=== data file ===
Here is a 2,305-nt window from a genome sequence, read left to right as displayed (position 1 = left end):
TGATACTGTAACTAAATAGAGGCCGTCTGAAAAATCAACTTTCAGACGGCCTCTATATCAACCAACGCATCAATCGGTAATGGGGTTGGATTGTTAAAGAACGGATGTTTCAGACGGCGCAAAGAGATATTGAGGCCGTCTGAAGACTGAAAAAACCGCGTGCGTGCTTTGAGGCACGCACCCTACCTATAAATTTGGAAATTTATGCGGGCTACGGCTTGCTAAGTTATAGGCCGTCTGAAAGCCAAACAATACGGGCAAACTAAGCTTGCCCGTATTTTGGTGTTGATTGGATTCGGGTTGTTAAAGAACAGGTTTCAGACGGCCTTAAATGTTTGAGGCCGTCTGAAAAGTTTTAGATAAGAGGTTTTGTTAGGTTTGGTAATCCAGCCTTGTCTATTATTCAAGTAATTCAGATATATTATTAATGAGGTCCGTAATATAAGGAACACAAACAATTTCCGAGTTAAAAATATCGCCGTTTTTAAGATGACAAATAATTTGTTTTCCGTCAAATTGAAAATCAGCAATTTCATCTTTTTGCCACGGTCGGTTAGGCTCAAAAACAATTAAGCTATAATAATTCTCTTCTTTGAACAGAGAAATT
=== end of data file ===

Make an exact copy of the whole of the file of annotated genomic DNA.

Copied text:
Here is a 2,305-nt window from a genome sequence, read left to right as displayed (position 1 = left end):
TGATACTGTAACTAAATAGAGGCCGTCTGAAAAATCAACTTTCAGACGGCCTCTATATCAACCAACGCATCAATCGGTAATGGGGTTGGATTGTTAAAGAACGGATGTTTCAGACGGCGCAAAGAGATATTGAGGCCGTCTGAAGACTGAAAAAACCGCGTGCGTGCTTTGAGGCACGCACCCTACCTATAAATTTGGAAATTTATGCGGGCTACGGCTTGCTAAGTTATAGGCCGTCTGAAAGCCAAACAATACGGGCAAACTAAGCTTGCCCGTATTTTGGTGTTGATTGGATTCGGGTTGTTAAAGAACAGGTTTCAGACGGCCTTAAATGTTTGAGGCCGTCTGAAAAGTTTTAGATAAGAGGTTTTGTTAGGTTTGGTAATCCAGCCTTGTCTATTATTCAAGTAATTCAGATATATTATTAATGAGGTCCGTAATATAAGGAACACAAACAATTTCCGAGTTAAAAATATCGCCGTTTTTAAGATGACAAATAATTTGTTTTCCGTCAAATTGAAAATCAGCAATTTCATCTTTTTGCCACGGTCGGTTAGGCTCAAAAACAATTAAGCTATAATAATTCTCTTCTTTGAACAGAGAAATT